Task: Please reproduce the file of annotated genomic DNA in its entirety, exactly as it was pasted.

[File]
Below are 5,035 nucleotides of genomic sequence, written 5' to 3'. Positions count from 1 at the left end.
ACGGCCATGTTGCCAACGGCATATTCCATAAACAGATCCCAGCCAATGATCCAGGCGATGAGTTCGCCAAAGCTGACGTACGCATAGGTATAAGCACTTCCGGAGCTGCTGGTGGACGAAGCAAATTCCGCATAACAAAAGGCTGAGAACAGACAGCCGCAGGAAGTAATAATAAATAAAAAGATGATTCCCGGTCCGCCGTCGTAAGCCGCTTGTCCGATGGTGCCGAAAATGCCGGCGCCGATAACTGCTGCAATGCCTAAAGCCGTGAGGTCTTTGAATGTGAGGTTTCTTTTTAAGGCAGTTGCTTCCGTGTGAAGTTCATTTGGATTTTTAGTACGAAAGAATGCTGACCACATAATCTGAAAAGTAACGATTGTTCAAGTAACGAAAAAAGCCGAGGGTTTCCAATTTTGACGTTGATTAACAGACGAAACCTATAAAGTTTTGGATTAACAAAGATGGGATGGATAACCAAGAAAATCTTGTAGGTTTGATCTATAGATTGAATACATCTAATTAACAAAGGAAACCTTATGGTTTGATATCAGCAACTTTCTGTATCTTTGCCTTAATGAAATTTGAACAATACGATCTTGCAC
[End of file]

Below are 5,035 nucleotides of genomic sequence, written 5' to 3'. Positions count from 1 at the left end.
ACGGCCATGTTGCCAACGGCATATTCCATAAACAGATCCCAGCCAATGATCCAGGCGATGAGTTCGCCAAAGCTGACGTACGCATAGGTATAAGCACTTCCGGAGCTGCTGGTGGACGAAGCAAATTCCGCATAACAAAAGGCTGAGAACAGACAGCCGCAGGAAGTAATAATAAATAAAAAGATGATTCCCGGTCCGCCGTCGTAAGCCGCTTGTCCGATGGTGCCGAAAATGCCGGCGCCGATAACTGCTGCAATGCCTAAAGCCGTGAGGTCTTTGAATGTGAGGTTTCTTTTTAAGGCAGTTGCTTCCGTGTGAAGTTCATTTGGATTTTTAGTACGAAAGAATGCTGACCACATAATCTGAAAAGTAACGATTGTTCAAGTAACGAAAAAAGCCGAGGGTTTCCAATTTTGACGTTGATTAACAGACGAAACCTATAAAGTTTTGGATTAACAAAGATGGGATGGATAACCAAGAAAATCTTGTAGGTTTGATCTATAGATTGAATACATCTAATTAACAAAGGAAACCTTATGGTTTGATATCAGCAACTTTCTGTATCTTTGCCTTAATGAAATTTGAACAATACGATCTTGCAC